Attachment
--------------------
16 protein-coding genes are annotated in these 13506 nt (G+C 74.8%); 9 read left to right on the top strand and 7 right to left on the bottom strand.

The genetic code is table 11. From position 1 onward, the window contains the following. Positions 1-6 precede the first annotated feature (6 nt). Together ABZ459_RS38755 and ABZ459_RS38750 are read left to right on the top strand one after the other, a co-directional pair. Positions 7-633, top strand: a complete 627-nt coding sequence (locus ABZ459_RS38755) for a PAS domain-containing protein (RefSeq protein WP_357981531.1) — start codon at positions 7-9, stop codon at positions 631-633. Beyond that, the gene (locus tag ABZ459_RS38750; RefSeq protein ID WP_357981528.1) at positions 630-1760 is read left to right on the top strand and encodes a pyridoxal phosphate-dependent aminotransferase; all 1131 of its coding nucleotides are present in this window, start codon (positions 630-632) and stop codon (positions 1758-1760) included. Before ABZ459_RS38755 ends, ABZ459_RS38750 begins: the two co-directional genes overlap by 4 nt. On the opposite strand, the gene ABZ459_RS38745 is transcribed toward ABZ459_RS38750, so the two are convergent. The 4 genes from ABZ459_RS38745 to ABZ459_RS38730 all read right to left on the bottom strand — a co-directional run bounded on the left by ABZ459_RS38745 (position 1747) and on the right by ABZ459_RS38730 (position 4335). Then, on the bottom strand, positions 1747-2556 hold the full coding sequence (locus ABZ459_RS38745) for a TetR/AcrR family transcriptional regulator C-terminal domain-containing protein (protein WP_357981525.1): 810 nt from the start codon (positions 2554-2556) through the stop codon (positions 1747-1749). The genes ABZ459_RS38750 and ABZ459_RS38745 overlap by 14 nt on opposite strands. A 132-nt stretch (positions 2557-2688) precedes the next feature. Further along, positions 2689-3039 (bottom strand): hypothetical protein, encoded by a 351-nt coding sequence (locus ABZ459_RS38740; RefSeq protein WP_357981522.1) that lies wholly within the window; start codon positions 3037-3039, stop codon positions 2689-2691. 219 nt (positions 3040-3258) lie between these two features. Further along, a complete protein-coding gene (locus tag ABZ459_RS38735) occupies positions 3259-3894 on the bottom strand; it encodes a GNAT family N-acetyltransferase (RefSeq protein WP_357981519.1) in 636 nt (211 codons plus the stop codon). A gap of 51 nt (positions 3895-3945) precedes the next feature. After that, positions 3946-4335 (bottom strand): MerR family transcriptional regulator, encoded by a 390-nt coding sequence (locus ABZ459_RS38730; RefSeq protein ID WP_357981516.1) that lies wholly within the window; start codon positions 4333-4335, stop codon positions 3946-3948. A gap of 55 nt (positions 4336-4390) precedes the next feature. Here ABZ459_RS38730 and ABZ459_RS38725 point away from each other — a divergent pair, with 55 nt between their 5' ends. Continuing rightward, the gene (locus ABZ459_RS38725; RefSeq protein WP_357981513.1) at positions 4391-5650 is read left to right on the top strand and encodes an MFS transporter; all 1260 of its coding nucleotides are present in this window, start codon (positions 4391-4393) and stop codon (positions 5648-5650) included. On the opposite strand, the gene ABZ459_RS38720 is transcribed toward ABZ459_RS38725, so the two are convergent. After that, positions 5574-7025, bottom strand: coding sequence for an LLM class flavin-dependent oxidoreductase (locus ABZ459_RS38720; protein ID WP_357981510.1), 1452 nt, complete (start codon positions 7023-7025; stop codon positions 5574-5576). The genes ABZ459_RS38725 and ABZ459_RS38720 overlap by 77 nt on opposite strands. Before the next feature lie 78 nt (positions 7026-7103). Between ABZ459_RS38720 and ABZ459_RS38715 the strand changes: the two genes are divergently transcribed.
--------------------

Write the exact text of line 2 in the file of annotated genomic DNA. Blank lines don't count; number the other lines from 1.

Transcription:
The genetic code is table 11. From position 1 onward, the window contains the following. Positions 1-6 precede the first annotated feature (6 nt). Together ABZ459_RS38755 and ABZ459_RS38750 are read left to right on the top strand one after the other, a co-directional pair. Positions 7-633, top strand: a complete 627-nt coding sequence (locus ABZ459_RS38755) for a PAS domain-containing protein (RefSeq protein WP_357981531.1) — start codon at positions 7-9, stop codon at positions 631-633. Beyond that, the gene (locus tag ABZ459_RS38750; RefSeq protein ID WP_357981528.1) at positions 630-1760 is read left to right on the top strand and encodes a pyridoxal phosphate-dependent aminotransferase; all 1131 of its coding nucleotides are present in this window, start codon (positions 630-632) and stop codon (positions 1758-1760) included. Before ABZ459_RS38755 ends, ABZ459_RS38750 begins: the two co-directional genes overlap by 4 nt. On the opposite strand, the gene ABZ459_RS38745 is transcribed toward ABZ459_RS38750, so the two are convergent. The 4 genes from ABZ459_RS38745 to ABZ459_RS38730 all read right to left on the bottom strand — a co-directional run bounded on the left by ABZ459_RS38745 (position 1747) and on the right by ABZ459_RS38730 (position 4335). Then, on the bottom strand, positions 1747-2556 hold the full coding sequence (locus ABZ459_RS38745) for a TetR/AcrR family transcriptional regulator C-terminal domain-containing protein (protein WP_357981525.1): 810 nt from the start codon (positions 2554-2556) through the stop codon (positions 1747-1749). The genes ABZ459_RS38750 and ABZ459_RS38745 overlap by 14 nt on opposite strands. A 132-nt stretch (positions 2557-2688) precedes the next feature. Further along, positions 2689-3039 (bottom strand): hypothetical protein, encoded by a 351-nt coding sequence (locus ABZ459_RS38740; RefSeq protein WP_357981522.1) that lies wholly within the window; start codon positions 3037-3039, stop codon positions 2689-2691. 219 nt (positions 3040-3258) lie between these two features. Further along, a complete protein-coding gene (locus tag ABZ459_RS38735) occupies positions 3259-3894 on the bottom strand; it encodes a GNAT family N-acetyltransferase (RefSeq protein WP_357981519.1) in 636 nt (211 codons plus the stop codon). A gap of 51 nt (positions 3895-3945) precedes the next feature. After that, positions 3946-4335 (bottom strand): MerR family transcriptional regulator, encoded by a 390-nt coding sequence (locus ABZ459_RS38730; RefSeq protein ID WP_357981516.1) that lies wholly within the window; start codon positions 4333-4335, stop codon positions 3946-3948. A gap of 55 nt (positions 4336-4390) precedes the next feature. Here ABZ459_RS38730 and ABZ459_RS38725 point away from each other — a divergent pair, with 55 nt between their 5' ends. Continuing rightward, the gene (locus ABZ459_RS38725; RefSeq protein WP_357981513.1) at positions 4391-5650 is read left to right on the top strand and encodes an MFS transporter; all 1260 of its coding nucleotides are present in this window, start codon (positions 4391-4393) and stop codon (positions 5648-5650) included. On the opposite strand, the gene ABZ459_RS38720 is transcribed toward ABZ459_RS38725, so the two are convergent. After that, positions 5574-7025, bottom strand: coding sequence for an LLM class flavin-dependent oxidoreductase (locus ABZ459_RS38720; protein ID WP_357981510.1), 1452 nt, complete (start codon positions 7023-7025; stop codon positions 5574-5576). The genes ABZ459_RS38725 and ABZ459_RS38720 overlap by 77 nt on opposite strands. Before the next feature lie 78 nt (positions 7026-7103). Between ABZ459_RS38720 and ABZ459_RS38715 the strand changes: the two genes are divergently transcribed.